Trump tells Congress he’ll seek trade deals with U.K., Japan, European Union
The Trump administration informed Congress on Tuesday that it intends to pursue new trade deals with Japan, the U.K. and the European Union.
The notification is an early step in the process, and will be followed by a back-and-forth with Congress over goals the U.S. needs to achieve. Only after that can the administration even begin negotiations.
The announcement suggests Mr. Trump, after having updated one trade deal with Mexico and Canada and another with South Korea, is looking for more action.
“Under President Trump’s leadership, we will continue to expand U.S. trade and investment by negotiating trade agreements with Japan, the EU and the United Kingdom,” said U.S. Trade Ambassador Robert Lighthizer. “We are committed to concluding these negotiations with timely and substantive results for American workers, farmers, ranchers and businesses.”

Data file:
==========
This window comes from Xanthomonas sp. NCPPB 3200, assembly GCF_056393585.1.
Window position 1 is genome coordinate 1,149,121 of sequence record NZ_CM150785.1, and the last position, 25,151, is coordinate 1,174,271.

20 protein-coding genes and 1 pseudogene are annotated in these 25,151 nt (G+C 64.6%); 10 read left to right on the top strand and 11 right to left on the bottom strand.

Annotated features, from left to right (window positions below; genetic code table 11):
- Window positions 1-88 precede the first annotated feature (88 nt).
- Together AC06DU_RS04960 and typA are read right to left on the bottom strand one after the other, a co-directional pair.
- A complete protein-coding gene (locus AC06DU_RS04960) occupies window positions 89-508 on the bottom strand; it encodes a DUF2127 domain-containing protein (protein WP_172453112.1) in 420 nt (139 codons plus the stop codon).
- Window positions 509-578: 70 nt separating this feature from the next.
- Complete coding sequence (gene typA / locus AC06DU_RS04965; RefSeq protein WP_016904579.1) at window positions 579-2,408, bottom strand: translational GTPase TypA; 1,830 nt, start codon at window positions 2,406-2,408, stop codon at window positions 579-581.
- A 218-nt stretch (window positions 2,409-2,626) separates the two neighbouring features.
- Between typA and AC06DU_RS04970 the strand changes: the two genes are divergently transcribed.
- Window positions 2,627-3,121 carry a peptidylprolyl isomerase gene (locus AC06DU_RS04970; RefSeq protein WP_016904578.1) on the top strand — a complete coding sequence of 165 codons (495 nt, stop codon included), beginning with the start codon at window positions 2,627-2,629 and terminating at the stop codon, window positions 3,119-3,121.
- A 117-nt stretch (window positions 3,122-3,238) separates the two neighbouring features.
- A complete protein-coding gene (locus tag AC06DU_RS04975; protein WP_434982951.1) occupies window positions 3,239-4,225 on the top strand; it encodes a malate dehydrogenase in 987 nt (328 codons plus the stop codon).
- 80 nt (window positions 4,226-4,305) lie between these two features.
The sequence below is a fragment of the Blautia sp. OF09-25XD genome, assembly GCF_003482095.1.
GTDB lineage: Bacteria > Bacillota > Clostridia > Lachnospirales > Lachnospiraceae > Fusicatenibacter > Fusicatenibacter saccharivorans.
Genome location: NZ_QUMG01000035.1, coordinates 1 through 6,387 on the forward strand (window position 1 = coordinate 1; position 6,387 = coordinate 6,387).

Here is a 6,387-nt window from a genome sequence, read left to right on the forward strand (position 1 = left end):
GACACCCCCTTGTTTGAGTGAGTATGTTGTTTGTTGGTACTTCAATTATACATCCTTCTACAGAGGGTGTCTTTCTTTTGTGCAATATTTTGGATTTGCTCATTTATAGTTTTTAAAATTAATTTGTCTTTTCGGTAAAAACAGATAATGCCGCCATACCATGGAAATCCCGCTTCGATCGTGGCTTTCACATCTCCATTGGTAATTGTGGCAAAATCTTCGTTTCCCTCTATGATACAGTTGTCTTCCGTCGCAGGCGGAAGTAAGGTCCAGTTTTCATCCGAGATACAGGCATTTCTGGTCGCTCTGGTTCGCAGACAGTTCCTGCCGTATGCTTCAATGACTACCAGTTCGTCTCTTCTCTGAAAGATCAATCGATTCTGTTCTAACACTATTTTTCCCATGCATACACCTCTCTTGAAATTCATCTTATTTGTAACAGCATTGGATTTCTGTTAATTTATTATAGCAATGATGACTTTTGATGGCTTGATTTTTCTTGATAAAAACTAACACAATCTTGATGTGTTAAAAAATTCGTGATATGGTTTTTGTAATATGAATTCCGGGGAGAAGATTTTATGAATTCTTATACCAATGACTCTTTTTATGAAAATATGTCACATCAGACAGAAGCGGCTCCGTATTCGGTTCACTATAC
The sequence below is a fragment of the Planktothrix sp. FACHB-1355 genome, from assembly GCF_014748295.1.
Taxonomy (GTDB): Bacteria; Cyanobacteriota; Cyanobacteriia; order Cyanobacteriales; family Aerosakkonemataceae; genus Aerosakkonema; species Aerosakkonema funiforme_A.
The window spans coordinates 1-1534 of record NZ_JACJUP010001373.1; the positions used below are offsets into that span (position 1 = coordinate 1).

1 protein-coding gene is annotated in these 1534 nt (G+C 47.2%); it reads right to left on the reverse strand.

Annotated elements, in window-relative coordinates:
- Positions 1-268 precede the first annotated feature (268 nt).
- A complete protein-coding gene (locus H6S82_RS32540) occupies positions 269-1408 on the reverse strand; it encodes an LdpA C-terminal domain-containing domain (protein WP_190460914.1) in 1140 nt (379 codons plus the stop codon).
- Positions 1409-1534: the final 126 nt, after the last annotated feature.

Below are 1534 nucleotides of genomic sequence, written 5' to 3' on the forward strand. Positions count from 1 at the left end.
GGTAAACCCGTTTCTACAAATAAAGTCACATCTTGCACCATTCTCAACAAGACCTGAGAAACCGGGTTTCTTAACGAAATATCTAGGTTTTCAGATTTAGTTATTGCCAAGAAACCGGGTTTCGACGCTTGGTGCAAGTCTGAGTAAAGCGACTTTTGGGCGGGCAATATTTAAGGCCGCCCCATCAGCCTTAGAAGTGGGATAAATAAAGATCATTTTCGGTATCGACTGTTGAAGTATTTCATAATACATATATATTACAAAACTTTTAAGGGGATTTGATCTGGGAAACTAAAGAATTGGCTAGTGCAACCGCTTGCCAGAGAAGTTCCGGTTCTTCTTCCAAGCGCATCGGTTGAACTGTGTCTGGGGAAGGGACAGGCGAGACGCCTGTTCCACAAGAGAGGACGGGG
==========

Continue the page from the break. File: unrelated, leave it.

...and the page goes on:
Pursuing new deals could help quiet angst on Capitol Hill from both Democrats and Republicans who have fretted over the president’s penchant for using tariffs to punish economic competitors, including some close allies of the U.S.
Sen. Orrin G. Hatch, chairman of the Finance Committee, said Mr. Trump should pursue updated agreements.
“A trade agenda that prioritizes free trade and open markets is the best ways to defend American interests and strengthen our economy,” the Utah Republican said.
The Obama administration had talked about pursuing a new trade deal with European countries, though it remained at the conceptual stage. With Britain’s looming exit from the EU next year, the U.S. must now negotiate with the EU and also with the U.K., which is the fifth largest economy on the globe.
President Obama did reach a deal in 2016 with Pacific Rim nations, the Trans Pacific Partnership, that would have included Japan. Mr. Trump roundly criticized that deal during the campaign and quickly moved to cancel U.S. participation once in office.
But his new signal Tuesday suggests he’s looking for a one-on-one deal with Japan, which is the world’s third largest economy and the biggest prize among the 11 other nations in the TPP.